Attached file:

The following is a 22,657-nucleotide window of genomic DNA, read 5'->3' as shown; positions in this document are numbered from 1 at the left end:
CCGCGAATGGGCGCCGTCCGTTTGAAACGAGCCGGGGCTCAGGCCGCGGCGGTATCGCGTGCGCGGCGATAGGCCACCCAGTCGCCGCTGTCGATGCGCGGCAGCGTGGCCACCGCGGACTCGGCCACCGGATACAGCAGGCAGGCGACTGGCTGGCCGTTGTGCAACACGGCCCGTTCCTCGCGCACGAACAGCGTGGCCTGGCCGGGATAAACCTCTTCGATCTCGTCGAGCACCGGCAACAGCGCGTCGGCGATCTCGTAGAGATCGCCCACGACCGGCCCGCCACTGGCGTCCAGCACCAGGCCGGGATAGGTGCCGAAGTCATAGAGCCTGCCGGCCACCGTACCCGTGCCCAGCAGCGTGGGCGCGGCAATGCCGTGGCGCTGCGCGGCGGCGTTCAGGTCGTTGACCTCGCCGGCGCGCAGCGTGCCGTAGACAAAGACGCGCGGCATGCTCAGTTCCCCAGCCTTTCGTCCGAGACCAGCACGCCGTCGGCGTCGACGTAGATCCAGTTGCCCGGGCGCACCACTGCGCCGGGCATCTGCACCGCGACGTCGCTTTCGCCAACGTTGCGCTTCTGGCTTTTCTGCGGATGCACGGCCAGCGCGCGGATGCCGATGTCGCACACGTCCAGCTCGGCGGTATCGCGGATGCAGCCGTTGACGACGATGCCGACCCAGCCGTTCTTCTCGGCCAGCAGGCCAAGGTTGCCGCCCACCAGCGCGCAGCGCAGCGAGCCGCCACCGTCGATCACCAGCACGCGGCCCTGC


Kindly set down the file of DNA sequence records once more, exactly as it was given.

The following is a 22,657-nucleotide window of genomic DNA, read 5'->3' as shown; positions in this document are numbered from 1 at the left end:
CCGCGAATGGGCGCCGTCCGTTTGAAACGAGCCGGGGCTCAGGCCGCGGCGGTATCGCGTGCGCGGCGATAGGCCACCCAGTCGCCGCTGTCGATGCGCGGCAGCGTGGCCACCGCGGACTCGGCCACCGGATACAGCAGGCAGGCGACTGGCTGGCCGTTGTGCAACACGGCCCGTTCCTCGCGCACGAACAGCGTGGCCTGGCCGGGATAAACCTCTTCGATCTCGTCGAGCACCGGCAACAGCGCGTCGGCGATCTCGTAGAGATCGCCCACGACCGGCCCGCCACTGGCGTCCAGCACCAGGCCGGGATAGGTGCCGAAGTCATAGAGCCTGCCGGCCACCGTACCCGTGCCCAGCAGCGTGGGCGCGGCAATGCCGTGGCGCTGCGCGGCGGCGTTCAGGTCGTTGACCTCGCCGGCGCGCAGCGTGCCGTAGACAAAGACGCGCGGCATGCTCAGTTCCCCAGCCTTTCGTCCGAGACCAGCACGCCGTCGGCGTCGACGTAGATCCAGTTGCCCGGGCGCACCACTGCGCCGGGCATCTGCACCGCGACGTCGCTTTCGCCAACGTTGCGCTTCTGGCTTTTCTGCGGATGCACGGCCAGCGCGCGGATGCCGATGTCGCACACGTCCAGCTCGGCGGTATCGCGGATGCAGCCGTTGACGACGATGCCGACCCAGCCGTTCTTCTCGGCCAGCAGGCCAAGGTTGCCGCCCACCAGCGCGCAGCGCAGCGAGCCGCCACCGTCGATCACCAGCACGCGGCCCTGC